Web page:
Under “normal” circumstances, there would be nothing in this information to trouble the Christian; it is the result of over 200 years of accumulated evidence and careful research. The evidence of Egypt’s antiquity is not circumstantial, but literally is carved in stone (as well as papyrus and clay). Most useful of all, however, is a source with no medium of its own—the king list of Manetho. His work is the very foundation of Egyptian chronology, and although the document no longer is extant, it is possible to piece it together from references scattered throughout the ancient world in the existing works of Josephus, Julius Africanus, Eusebius, and George the Monk. The chronology of Egypt appears to be fixed firmly by evidence from historiography, archaeology, and astronomy, yet the currently accepted chronology of Egypt overshoots the Biblical timetable by nearly one thousand years!
|Manetho (3rd century B.C.)||c. 5700|
|Table 2 — Dates Egyptologists have offered over the years for the first Egyptian Dynasty (after MacNaughton)|
While a straightforward reading of the Bible reveals a date for the creation of the world of around 4000 B.C. (thus leaving plenty of time for Egyptian civilization to be established in 3100 B.C.), the Flood of Noah is conservatively dated at about 2300 B.C. Were the Flood only a local event, there would be no difficulty, but we know from Genesis 7 that it was not. The waters of the Flood “prevailed exceedingly upon the earth; and all the high mountains that were under the whole heaven were covered…and all flesh died that moved upon the earth” (7:19,21, emp. added). It is foolish to suppose that the pyramids could have survived the Flood—an event so fierce that “all the fountains of the great deep [were] broken up, and the windows of heaven were opened” (Genesis 7:11)—and that the civilization of Egypt then “picked up where it left off” before the Deluge. That the Flood was an actual event is beyond question; not only does Moses record it in Genesis as a fact, but Peter, the writer of Hebrews, and even our Lord testified to its veracity (cf. Matthew 24:37-39; Hebrews 11:7; 1 Peter 3:7). Gleason Archer concluded:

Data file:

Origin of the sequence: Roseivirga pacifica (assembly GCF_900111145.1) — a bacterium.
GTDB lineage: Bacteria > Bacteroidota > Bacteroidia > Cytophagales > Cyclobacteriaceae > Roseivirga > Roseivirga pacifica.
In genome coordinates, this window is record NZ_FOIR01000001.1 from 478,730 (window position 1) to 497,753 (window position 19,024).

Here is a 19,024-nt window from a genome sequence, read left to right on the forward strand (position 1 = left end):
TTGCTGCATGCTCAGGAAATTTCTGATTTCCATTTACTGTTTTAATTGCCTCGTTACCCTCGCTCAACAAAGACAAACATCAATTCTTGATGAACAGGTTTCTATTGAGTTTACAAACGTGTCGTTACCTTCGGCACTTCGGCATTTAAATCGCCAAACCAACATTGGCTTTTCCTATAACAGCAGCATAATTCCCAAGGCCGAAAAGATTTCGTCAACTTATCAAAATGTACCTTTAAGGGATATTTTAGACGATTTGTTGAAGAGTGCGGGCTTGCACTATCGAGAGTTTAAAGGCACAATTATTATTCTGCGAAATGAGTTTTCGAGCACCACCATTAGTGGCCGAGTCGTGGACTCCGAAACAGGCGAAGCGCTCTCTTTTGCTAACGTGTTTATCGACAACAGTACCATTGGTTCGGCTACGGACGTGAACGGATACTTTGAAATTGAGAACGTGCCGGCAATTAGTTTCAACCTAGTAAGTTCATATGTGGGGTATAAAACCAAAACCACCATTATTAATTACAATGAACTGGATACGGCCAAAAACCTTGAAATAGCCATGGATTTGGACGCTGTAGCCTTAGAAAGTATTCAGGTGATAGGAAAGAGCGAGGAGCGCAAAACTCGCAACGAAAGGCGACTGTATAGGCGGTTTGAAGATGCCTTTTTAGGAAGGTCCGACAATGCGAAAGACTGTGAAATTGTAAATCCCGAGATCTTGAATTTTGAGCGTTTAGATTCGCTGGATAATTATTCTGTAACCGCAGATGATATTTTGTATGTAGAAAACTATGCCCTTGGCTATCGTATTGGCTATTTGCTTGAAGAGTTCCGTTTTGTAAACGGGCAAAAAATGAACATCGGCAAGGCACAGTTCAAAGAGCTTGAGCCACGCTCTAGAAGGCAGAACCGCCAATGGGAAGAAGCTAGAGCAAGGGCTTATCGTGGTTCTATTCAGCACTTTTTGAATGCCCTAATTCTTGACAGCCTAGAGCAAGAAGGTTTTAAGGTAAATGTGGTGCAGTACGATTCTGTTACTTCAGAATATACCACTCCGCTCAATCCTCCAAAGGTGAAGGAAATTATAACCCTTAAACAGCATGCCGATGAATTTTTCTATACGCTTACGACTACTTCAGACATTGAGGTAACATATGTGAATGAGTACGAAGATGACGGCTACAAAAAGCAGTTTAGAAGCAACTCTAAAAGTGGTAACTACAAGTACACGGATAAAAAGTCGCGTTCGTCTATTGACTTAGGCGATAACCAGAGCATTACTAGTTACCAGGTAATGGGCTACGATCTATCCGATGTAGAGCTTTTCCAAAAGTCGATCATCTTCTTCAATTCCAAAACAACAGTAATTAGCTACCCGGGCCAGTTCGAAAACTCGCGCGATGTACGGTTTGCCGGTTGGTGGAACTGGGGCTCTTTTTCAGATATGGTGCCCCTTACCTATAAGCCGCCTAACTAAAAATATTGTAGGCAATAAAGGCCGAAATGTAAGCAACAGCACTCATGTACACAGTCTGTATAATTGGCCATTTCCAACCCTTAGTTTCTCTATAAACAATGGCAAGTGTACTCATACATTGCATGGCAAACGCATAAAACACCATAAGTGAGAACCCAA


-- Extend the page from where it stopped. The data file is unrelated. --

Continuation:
The problems attending this method of [literal—AB] computation are compounded by the quite conclusive evidence that Egyptian Dynasty I went back to 3100 B.C., with a long period of divided kingdoms in the Nile valley before that. These could hardly have arisen until long after the Flood had occurred and the human race had multiplied considerably (cf. Genesis 10) [1979, 1:361].
Such a blatant discrepancy between the biblical and scientific records can have devastating consequences to the faith of the honest seeker. Because of the sheer volume of material available on the subject, and the obvious lack of respect for the Bible by modern archeologists, even a thorough investigation of these matters may yield nothing but frustration. Though the situation seems hopeless, there are solutions to this greatest of chronological quandaries.